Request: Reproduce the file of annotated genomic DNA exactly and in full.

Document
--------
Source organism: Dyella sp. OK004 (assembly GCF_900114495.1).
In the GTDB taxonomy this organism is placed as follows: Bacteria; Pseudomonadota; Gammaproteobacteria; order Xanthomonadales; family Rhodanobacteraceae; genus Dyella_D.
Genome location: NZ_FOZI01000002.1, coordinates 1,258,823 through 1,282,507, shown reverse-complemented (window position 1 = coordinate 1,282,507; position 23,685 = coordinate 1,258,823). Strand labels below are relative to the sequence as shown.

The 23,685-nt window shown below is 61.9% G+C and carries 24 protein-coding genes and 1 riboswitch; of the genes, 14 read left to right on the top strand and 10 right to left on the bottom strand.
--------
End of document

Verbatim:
Source organism: Dyella sp. OK004 (assembly GCF_900114495.1).
In the GTDB taxonomy this organism is placed as follows: Bacteria; Pseudomonadota; Gammaproteobacteria; order Xanthomonadales; family Rhodanobacteraceae; genus Dyella_D.
Genome location: NZ_FOZI01000002.1, coordinates 1,258,823 through 1,282,507, shown reverse-complemented (window position 1 = coordinate 1,282,507; position 23,685 = coordinate 1,258,823). Strand labels below are relative to the sequence as shown.

The 23,685-nt window shown below is 61.9% G+C and carries 24 protein-coding genes and 1 riboswitch; of the genes, 14 read left to right on the top strand and 10 right to left on the bottom strand.